I’ve dug a trench along the log wall that contains my pile to heap the near-finished compost on the top and back side.

At last I’ve chiseled deep enough into the bottom side of my pile so the overhanging matrix of leaves and past mixings collapse in a tumble. I set the two logs back in place and draw more of the newly expunged compost up against them, adding the rest of the grass clippings to the mix. I feel a bit like Beetle Bailey, digging a foxhole only to fill it back up.

With the rise of the full Honey Moon nearing, I scrape the last of the grass clippings from the front of my pile and toss them over the top and left flanks. I’ve carved out about a third of the left side of my pile and much of the backside, and backfilled it all with tossed layers of rotted leaves, fresh grass clippings and kitchen scraps. My pile now a slightly lopsided version of its former self, leaning to the right, though taller and much suffused with air and freshly mixed compostibles. It turns out you can put Humpty-Dumpty back together again, after all.

Rain is forecast for the weekend, which I hope will slake my pile’s thirst and ensure a further crop of lush green grass. The next time I mow the lawn and dig into my pile, it will be from the right side. Only the very bottom center of my pile will then remain untouched, as all else above and around it has been revealed and mixed into a mulch of old brown and new green, churning and burning with a hot riot of bugs and bacteria and all the other creative acts of biological decomposition. My pile is over the hump, and well on its way to fruition.


My Pile: Brush Off

Returning home to coastal Connecticut from drought-stricken Southern California, I’m struck once again by how lush and verdant this well-watered corner of southern New England is, especially in mid-June, the height of the growing season.

That happy fact brings my outdoors on a lengthy evening mid-week to tackle a related and recurrent backyard chore: pruning the bountiful growth of the shrubs, bushes and small trees that populate the property. Properly spaced and prudently tended, these plantings make up the bones of the classic suburban landscape. Among other attributes, they create a beautiful, shady backdrop for the flowering annuals and perennial plantings, provide screening from the street and neighbors and offer a wealth of food and shelter for all kinds of backyard birds and critters.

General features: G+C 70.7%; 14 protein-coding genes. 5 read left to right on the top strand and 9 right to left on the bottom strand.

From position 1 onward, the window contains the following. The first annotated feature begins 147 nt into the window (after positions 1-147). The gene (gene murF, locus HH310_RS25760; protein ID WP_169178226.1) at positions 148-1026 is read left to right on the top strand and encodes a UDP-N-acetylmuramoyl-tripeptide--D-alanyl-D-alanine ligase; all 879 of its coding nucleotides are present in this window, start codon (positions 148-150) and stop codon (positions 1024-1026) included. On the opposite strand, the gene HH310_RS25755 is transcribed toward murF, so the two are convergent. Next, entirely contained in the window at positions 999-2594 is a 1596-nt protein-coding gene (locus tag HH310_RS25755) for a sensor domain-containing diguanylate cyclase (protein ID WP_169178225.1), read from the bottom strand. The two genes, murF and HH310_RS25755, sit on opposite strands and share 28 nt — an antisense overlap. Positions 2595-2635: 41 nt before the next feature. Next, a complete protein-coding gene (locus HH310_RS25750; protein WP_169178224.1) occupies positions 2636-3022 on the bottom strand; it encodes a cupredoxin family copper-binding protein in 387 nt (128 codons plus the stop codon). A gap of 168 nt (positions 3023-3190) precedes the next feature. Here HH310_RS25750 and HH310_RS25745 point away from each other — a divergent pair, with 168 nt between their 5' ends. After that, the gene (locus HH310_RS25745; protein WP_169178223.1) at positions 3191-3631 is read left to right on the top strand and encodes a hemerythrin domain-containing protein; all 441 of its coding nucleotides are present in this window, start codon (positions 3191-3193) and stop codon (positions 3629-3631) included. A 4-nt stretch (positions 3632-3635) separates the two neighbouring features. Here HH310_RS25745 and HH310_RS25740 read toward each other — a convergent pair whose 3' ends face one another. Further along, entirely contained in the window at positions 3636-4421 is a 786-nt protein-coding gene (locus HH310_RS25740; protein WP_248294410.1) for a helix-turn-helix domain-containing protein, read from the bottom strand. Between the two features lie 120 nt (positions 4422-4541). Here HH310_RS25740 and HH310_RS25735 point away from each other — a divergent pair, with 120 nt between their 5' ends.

Left unchecked, this under story of big bushes and small trees would in a few short years overtake the property, turning it back into the state I found it 10 years ago: An uncivilized briar patch of brambles and brush and vines, all scrambling to crowd each other out.

The dynamic — some would say romantic — tension between chaos and cultivation in the garden was perhaps best expressed by Vita Sackville-West. As Sarah Raven writes in “Sissinghurst,” her biography of her mother-and-law and the garden she created from the ruins of an Elizabethan estate in the south of England, “Vita loved her borders to be packed. She hated the sight of too much mulch, criticizing Edwardian rose gardens with their ‘savagely pruned roses of uniform height, with bare ground in between, liberally disfigured by mulches of unsightly and unsavoury manure’.

“An enchanting garden like Sissinghurst is, I would say, at its most beautiful at precisely the point where its informality is about to tip over into chaos. I am with Vita and her desire for sprezzatura — a studied nonchalance, a balance of formality of structure with informality of planting.”